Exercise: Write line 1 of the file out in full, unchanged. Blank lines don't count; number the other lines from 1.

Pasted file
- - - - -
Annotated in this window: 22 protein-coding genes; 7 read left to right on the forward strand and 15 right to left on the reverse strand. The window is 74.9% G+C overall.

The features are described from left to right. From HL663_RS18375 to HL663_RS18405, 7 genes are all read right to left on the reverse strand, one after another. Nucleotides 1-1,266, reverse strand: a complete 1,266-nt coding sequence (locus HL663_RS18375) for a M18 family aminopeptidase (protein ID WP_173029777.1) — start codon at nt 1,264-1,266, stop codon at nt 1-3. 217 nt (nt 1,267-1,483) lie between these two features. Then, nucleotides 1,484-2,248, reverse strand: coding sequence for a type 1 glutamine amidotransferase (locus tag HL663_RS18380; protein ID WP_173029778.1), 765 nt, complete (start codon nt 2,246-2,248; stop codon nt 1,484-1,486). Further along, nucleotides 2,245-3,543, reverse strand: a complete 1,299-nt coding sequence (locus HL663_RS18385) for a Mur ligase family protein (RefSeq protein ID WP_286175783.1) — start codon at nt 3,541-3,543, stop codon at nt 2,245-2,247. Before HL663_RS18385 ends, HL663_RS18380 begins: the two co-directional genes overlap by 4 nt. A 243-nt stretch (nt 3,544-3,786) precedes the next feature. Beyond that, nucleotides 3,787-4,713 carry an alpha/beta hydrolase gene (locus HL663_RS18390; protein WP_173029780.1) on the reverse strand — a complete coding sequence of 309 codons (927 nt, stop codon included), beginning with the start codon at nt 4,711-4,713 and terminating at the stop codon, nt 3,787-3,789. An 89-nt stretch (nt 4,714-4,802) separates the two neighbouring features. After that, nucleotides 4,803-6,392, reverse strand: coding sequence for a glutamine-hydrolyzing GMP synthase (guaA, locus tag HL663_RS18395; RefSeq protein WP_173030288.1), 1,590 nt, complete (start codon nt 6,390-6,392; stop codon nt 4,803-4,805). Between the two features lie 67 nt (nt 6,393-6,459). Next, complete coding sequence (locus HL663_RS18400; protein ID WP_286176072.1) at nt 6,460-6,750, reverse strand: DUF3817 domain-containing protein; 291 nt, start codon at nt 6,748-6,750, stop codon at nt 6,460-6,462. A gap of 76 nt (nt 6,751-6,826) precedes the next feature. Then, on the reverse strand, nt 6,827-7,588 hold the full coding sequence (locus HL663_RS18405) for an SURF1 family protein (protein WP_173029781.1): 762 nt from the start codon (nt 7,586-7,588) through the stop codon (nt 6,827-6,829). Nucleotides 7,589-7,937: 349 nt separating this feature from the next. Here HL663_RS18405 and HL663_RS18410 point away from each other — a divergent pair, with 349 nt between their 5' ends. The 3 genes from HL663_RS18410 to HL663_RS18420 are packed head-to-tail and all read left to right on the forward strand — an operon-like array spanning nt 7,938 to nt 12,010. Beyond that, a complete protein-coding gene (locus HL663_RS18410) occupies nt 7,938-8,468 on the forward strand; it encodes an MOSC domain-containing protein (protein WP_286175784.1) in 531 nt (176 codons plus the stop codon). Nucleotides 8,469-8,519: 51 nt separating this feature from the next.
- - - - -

Annotated in this window: 22 protein-coding genes; 7 read left to right on the forward strand and 15 right to left on the reverse strand. The window is 74.9% G+C overall.